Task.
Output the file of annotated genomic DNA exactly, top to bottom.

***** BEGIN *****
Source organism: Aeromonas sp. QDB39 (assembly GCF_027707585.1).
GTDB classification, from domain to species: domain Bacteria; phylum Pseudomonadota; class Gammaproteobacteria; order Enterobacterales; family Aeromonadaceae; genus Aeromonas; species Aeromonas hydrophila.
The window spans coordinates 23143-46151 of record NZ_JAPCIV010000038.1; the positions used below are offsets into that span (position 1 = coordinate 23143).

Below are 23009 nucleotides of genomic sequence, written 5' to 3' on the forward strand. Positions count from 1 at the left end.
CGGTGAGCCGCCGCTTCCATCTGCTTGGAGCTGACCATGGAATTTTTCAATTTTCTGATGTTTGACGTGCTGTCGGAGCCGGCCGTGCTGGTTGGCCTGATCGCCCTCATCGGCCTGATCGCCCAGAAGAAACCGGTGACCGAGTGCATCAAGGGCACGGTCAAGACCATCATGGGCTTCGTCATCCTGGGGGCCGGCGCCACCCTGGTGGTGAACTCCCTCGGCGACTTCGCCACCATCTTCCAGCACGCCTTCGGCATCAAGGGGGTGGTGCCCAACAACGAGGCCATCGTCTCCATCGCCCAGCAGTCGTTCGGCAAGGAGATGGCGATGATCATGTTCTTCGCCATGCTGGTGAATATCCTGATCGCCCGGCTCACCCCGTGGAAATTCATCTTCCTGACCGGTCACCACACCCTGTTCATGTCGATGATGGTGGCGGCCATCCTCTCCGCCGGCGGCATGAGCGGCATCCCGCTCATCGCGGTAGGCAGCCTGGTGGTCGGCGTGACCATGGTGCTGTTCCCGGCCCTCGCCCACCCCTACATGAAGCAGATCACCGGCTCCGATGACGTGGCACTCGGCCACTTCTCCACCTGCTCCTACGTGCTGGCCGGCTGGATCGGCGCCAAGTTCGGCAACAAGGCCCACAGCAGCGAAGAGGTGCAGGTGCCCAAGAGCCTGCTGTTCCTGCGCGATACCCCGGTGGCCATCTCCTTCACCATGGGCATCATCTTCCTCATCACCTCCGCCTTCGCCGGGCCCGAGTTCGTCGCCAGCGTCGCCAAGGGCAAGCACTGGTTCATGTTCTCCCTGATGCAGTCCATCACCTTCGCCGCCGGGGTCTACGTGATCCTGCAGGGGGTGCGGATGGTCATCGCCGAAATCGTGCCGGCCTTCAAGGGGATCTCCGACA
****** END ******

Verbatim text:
Source organism: Aeromonas sp. QDB39 (assembly GCF_027707585.1).
GTDB classification, from domain to species: domain Bacteria; phylum Pseudomonadota; class Gammaproteobacteria; order Enterobacterales; family Aeromonadaceae; genus Aeromonas; species Aeromonas hydrophila.
The window spans coordinates 23143-46151 of record NZ_JAPCIV010000038.1; the positions used below are offsets into that span (position 1 = coordinate 23143).

Below are 23009 nucleotides of genomic sequence, written 5' to 3' on the forward strand. Positions count from 1 at the left end.
CGGTGAGCCGCCGCTTCCATCTGCTTGGAGCTGACCATGGAATTTTTCAATTTTCTGATGTTTGACGTGCTGTCGGAGCCGGCCGTGCTGGTTGGCCTGATCGCCCTCATCGGCCTGATCGCCCAGAAGAAACCGGTGACCGAGTGCATCAAGGGCACGGTCAAGACCATCATGGGCTTCGTCATCCTGGGGGCCGGCGCCACCCTGGTGGTGAACTCCCTCGGCGACTTCGCCACCATCTTCCAGCACGCCTTCGGCATCAAGGGGGTGGTGCCCAACAACGAGGCCATCGTCTCCATCGCCCAGCAGTCGTTCGGCAAGGAGATGGCGATGATCATGTTCTTCGCCATGCTGGTGAATATCCTGATCGCCCGGCTCACCCCGTGGAAATTCATCTTCCTGACCGGTCACCACACCCTGTTCATGTCGATGATGGTGGCGGCCATCCTCTCCGCCGGCGGCATGAGCGGCATCCCGCTCATCGCGGTAGGCAGCCTGGTGGTCGGCGTGACCATGGTGCTGTTCCCGGCCCTCGCCCACCCCTACATGAAGCAGATCACCGGCTCCGATGACGTGGCACTCGGCCACTTCTCCACCTGCTCCTACGTGCTGGCCGGCTGGATCGGCGCCAAGTTCGGCAACAAGGCCCACAGCAGCGAAGAGGTGCAGGTGCCCAAGAGCCTGCTGTTCCTGCGCGATACCCCGGTGGCCATCTCCTTCACCATGGGCATCATCTTCCTCATCACCTCCGCCTTCGCCGGGCCCGAGTTCGTCGCCAGCGTCGCCAAGGGCAAGCACTGGTTCATGTTCTCCCTGATGCAGTCCATCACCTTCGCCGCCGGGGTCTACGTGATCCTGCAGGGGGTGCGGATGGTCATCGCCGAAATCGTGCCGGCCTTCAAGGGGATCTCCGACA